Introduction by Matthew Neil Andrews
Interview by Charles Rose
Alongside Kenji Bunch and a handful of others, recently-retired Reed College professor David Schiff sits comfortably among Portland’s most popular composers of what we still call “classical” music. There’s a good reason for that: the New York born, longtime Oregon resident writes music that combines the best of mainstream contemporary classical (Stravinsky, Copland, Carter) with the energy and appeal of more popular genres such as minimalism (Reich, Riley), jazz (Mingus, Ellington), and even klezmer.
That makes his music catchy, exciting, intellectually stimulating, and emotionally rewarding. We also find it very telling that he’s written books about Ellington and Carter: two giants occupying complementary ends of the vast spectrum of 20th-century U.S. music. You can read Arts Watch Senior Editor Brett Campbell’s profile of Schiff right here.
Schiff’s also gone out of his way to make friends with some of the finest players in the daring cross-genre world he lives in, so we get to hear his music played by Regina Carter, Fear No Music, David Shifrin, and various stars from the Chamber Music Northwest company of world-class performers. This upcoming Saturday, July 6, and Monday, July 8 (both in Kaul Auditorium at Reed College, where Schiff teaches), CMNW presents the world premiere of Schiff’s Chamber Concerto No. 1 for Clarinet and Ensemble, commissioned for this occasion.
The concert also includes Bach’s Concerto for Violin and Oboe in C Minor and Brandenburg Concerto No. 4 in G Major, and composer/pianist Daniel Schlosberg‘s arrangement of the Adagio from the second Brahms piano concerto, a task Schlosberg described as “a daunting proposition.”
Before taking on the music beat for Oregon Arts Watch, your fearless new music editor was hard at work producing the second issue of Subito, the student journal of Portland State’s School of Music and Theater. For this issue, we asked composer and recent PSU graduate Charles Rose to interview one of his former teachers—David Schiff.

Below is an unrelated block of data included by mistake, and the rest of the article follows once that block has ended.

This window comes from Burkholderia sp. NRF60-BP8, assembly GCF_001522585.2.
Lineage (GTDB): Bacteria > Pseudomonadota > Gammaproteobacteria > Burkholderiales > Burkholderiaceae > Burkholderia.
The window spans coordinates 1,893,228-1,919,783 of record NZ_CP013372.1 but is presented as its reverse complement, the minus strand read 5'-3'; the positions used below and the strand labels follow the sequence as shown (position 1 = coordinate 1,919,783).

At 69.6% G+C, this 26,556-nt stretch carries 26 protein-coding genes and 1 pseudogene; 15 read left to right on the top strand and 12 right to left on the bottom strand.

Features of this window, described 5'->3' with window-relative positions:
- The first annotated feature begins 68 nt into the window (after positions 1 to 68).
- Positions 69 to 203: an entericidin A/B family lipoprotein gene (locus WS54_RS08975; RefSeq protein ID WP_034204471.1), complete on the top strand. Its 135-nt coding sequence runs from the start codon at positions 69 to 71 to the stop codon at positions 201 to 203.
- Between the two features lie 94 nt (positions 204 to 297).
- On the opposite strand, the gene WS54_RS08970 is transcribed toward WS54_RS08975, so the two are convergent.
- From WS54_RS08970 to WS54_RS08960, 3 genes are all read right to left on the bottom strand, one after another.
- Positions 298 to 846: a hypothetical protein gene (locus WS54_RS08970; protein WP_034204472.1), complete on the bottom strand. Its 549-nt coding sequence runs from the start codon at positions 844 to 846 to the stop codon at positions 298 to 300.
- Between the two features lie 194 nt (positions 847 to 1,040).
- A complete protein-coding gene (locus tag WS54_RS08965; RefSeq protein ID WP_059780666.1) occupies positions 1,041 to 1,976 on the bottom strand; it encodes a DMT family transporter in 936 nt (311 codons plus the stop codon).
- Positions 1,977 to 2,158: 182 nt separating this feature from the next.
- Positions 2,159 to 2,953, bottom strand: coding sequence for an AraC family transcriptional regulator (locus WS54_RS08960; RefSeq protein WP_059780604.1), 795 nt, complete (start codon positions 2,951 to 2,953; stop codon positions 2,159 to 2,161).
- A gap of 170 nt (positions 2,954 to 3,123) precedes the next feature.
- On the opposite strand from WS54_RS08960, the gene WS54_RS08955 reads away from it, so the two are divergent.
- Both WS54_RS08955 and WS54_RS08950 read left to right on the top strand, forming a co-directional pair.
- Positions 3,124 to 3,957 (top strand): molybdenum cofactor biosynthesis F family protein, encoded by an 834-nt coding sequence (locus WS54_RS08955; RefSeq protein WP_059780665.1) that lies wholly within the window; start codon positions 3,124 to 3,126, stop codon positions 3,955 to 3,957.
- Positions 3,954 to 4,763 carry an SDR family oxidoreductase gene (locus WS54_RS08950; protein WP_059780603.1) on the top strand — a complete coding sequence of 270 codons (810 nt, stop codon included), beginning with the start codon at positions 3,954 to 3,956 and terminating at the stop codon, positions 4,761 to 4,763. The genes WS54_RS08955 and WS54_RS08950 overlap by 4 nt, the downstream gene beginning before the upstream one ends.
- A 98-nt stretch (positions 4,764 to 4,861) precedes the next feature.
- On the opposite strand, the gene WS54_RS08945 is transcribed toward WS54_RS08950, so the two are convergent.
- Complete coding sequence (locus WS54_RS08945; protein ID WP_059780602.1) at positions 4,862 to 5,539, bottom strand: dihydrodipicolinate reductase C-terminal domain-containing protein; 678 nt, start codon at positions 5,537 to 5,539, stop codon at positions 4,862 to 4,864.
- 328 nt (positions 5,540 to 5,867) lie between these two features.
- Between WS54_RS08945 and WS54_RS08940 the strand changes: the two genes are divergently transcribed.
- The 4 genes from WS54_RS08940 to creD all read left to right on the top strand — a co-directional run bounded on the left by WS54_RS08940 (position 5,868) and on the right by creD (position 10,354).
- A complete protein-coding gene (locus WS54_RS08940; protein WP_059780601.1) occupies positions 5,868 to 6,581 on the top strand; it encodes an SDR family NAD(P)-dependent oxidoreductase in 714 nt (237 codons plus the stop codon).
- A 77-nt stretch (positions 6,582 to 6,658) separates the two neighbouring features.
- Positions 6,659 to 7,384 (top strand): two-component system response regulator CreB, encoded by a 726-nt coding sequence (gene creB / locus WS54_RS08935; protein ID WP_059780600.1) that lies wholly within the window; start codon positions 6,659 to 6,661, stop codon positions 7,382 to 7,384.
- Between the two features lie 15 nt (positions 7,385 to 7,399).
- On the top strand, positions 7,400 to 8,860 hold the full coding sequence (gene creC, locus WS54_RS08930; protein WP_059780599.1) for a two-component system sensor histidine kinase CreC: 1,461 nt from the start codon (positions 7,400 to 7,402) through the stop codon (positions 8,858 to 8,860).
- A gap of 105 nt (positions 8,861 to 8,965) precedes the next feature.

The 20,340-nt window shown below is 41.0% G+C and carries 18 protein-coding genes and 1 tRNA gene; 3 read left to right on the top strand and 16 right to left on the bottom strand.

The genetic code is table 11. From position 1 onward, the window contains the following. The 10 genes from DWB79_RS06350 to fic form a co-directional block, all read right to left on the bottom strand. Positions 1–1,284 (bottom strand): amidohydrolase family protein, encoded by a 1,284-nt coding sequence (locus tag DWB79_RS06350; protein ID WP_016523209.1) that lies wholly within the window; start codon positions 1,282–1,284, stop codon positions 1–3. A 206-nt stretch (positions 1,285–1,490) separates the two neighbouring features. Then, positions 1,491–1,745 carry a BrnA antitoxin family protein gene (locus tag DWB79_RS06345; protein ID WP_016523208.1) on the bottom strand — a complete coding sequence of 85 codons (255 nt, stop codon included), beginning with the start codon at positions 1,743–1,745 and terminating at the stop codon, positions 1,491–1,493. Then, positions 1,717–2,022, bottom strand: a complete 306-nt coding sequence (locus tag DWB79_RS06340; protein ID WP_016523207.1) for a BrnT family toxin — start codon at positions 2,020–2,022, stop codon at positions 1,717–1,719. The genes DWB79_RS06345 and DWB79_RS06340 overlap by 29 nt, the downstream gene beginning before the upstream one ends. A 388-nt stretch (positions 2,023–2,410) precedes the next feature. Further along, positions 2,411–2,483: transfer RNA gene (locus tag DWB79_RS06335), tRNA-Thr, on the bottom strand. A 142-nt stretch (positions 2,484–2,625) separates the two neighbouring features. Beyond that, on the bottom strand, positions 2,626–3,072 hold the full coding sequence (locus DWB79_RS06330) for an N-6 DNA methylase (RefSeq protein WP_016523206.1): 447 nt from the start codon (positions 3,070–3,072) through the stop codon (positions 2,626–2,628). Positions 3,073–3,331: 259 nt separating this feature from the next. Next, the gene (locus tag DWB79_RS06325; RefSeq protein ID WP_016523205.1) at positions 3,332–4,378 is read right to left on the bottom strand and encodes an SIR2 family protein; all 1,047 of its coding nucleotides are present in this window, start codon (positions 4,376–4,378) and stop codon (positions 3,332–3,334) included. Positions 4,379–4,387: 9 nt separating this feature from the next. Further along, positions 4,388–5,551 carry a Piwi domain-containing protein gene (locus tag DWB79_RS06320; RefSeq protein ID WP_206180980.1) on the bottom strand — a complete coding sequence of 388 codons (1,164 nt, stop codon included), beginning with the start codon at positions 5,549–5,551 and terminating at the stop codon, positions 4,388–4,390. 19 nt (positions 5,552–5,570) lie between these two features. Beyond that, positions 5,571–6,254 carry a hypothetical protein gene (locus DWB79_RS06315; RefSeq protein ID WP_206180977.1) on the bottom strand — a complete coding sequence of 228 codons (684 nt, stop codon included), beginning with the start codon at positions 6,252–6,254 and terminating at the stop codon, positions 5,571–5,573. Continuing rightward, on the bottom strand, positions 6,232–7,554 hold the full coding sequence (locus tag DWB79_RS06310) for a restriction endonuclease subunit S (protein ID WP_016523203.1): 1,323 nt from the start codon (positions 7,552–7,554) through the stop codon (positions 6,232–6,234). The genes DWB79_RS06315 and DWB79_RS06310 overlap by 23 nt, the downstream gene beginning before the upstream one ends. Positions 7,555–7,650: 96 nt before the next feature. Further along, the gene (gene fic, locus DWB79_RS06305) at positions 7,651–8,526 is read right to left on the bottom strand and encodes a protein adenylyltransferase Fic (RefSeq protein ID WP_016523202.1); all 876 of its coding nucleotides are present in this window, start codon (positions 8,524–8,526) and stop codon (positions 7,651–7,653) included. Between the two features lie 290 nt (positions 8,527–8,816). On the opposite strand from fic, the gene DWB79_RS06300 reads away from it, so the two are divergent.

The following has been edited for flow and clarity, and previously appeared in the Spring 2019 issue of Subito.
Charles Rose: The identity of music in the U.S. is very broad. How do you conceive of American music? Do you think there is an American identity that is expressed musically?
David Schiff: In your life, there are accidents of where and when you were born, what you heard and what you didn’t hear, and those have a certain effect on you. Then there’s stuff that you try to do willfully. With so much music there are many aspects that interest me, and some place along the line I gave myself permission to be eclectic. In many ways the most important person to my music was Charles Mingus. I saw him perform many times and his music had a directness to it, an expressive punch that has always been something I aspire to. He was a creative person and he was also totally his own thing.
Rose: An iconoclast.
Schiff: Very courageous in that way. I grew up being exposed to the Bernstein-Copland line. I met Copland, and he was the most charming person I’ve ever met in my life. I like the lonely, middle-of-the-night Copland. He had these different sides to him. We celebrated July 4th, 1978 at Elliott Carter’s country house. Aaron was the guest of honor, and I was given the place of honor next to him, and he gave me a lot of good advice. The best advice he gave was, “conduct your own music—you know it better and you care about it more.” And he was right. So, I owe a lot to Aaron.